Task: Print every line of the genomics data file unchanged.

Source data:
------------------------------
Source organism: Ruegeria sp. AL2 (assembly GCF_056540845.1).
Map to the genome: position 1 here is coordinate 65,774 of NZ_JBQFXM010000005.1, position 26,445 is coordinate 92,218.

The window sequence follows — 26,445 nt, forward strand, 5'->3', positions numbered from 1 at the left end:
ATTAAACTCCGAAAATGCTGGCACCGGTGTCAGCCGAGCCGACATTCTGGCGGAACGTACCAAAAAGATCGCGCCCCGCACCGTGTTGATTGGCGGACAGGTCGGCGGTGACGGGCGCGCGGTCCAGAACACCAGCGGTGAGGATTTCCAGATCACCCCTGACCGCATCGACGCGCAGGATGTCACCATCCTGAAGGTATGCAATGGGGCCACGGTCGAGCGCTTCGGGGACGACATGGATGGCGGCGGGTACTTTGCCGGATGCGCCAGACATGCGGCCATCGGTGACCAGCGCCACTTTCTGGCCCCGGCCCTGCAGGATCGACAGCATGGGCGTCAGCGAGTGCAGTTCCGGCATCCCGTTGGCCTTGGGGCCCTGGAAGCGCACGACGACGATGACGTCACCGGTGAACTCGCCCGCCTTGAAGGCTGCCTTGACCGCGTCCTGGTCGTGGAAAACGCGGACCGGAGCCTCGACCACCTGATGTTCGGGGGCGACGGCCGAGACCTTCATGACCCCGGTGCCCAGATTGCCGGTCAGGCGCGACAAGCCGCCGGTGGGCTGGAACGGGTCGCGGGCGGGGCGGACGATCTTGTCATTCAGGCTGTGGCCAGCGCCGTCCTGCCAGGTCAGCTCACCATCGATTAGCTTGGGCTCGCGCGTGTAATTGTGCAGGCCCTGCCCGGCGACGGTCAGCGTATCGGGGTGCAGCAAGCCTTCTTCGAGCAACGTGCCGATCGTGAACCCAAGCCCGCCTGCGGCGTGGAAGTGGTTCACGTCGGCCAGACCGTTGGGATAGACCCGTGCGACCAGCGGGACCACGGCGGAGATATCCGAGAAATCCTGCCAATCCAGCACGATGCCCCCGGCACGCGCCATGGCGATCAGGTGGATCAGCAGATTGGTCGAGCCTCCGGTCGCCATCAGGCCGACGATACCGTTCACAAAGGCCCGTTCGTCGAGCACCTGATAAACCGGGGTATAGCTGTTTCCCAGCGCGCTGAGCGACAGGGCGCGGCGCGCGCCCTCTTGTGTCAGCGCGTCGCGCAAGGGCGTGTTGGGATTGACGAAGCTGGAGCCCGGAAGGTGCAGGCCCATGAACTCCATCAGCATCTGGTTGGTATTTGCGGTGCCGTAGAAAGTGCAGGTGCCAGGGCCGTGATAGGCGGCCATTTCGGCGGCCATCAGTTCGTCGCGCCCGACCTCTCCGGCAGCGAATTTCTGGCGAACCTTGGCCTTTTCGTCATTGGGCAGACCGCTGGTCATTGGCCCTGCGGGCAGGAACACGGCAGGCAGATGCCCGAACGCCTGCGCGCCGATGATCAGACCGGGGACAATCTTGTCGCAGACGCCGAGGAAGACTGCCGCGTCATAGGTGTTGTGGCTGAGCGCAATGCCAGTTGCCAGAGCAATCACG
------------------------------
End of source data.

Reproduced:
Source organism: Ruegeria sp. AL2 (assembly GCF_056540845.1).
Map to the genome: position 1 here is coordinate 65,774 of NZ_JBQFXM010000005.1, position 26,445 is coordinate 92,218.

The window sequence follows — 26,445 nt, forward strand, 5'->3', positions numbered from 1 at the left end:
ATTAAACTCCGAAAATGCTGGCACCGGTGTCAGCCGAGCCGACATTCTGGCGGAACGTACCAAAAAGATCGCGCCCCGCACCGTGTTGATTGGCGGACAGGTCGGCGGTGACGGGCGCGCGGTCCAGAACACCAGCGGTGAGGATTTCCAGATCACCCCTGACCGCATCGACGCGCAGGATGTCACCATCCTGAAGGTATGCAATGGGGCCACGGTCGAGCGCTTCGGGGACGACATGGATGGCGGCGGGTACTTTGCCGGATGCGCCAGACATGCGGCCATCGGTGACCAGCGCCACTTTCTGGCCCCGGCCCTGCAGGATCGACAGCATGGGCGTCAGCGAGTGCAGTTCCGGCATCCCGTTGGCCTTGGGGCCCTGGAAGCGCACGACGACGATGACGTCACCGGTGAACTCGCCCGCCTTGAAGGCTGCCTTGACCGCGTCCTGGTCGTGGAAAACGCGGACCGGAGCCTCGACCACCTGATGTTCGGGGGCGACGGCCGAGACCTTCATGACCCCGGTGCCCAGATTGCCGGTCAGGCGCGACAAGCCGCCGGTGGGCTGGAACGGGTCGCGGGCGGGGCGGACGATCTTGTCATTCAGGCTGTGGCCAGCGCCGTCCTGCCAGGTCAGCTCACCATCGATTAGCTTGGGCTCGCGCGTGTAATTGTGCAGGCCCTGCCCGGCGACGGTCAGCGTATCGGGGTGCAGCAAGCCTTCTTCGAGCAACGTGCCGATCGTGAACCCAAGCCCGCCTGCGGCGTGGAAGTGGTTCACGTCGGCCAGACCGTTGGGATAGACCCGTGCGACCAGCGGGACCACGGCGGAGATATCCGAGAAATCCTGCCAATCCAGCACGATGCCCCCGGCACGCGCCATGGCGATCAGGTGGATCAGCAGATTGGTCGAGCCTCCGGTCGCCATCAGGCCGACGATACCGTTCACAAAGGCCCGTTCGTCGAGCACCTGATAAACCGGGGTATAGCTGTTTCCCAGCGCGCTGAGCGACAGGGCGCGGCGCGCGCCCTCTTGTGTCAGCGCGTCGCGCAAGGGCGTGTTGGGATTGACGAAGCTGGAGCCCGGAAGGTGCAGGCCCATGAACTCCATCAGCATCTGGTTGGTATTTGCGGTGCCGTAGAAAGTGCAGGTGCCAGGGCCGTGATAGGCGGCCATTTCGGCGGCCATCAGTTCGTCGCGCCCGACCTCTCCGGCAGCGAATTTCTGGCGAACCTTGGCCTTTTCGTCATTGGGCAGACCGCTGGTCATTGGCCCTGCGGGCAGGAACACGGCAGGCAGATGCCCGAACGCCTGCGCGCCGATGATCAGACCGGGGACAATCTTGTCGCAGACGCCGAGGAAGACTGCCGCGTCATAGGTGTTGTGGCTGAGCGCAATGCCAGTTGCCAGAGCAATCACG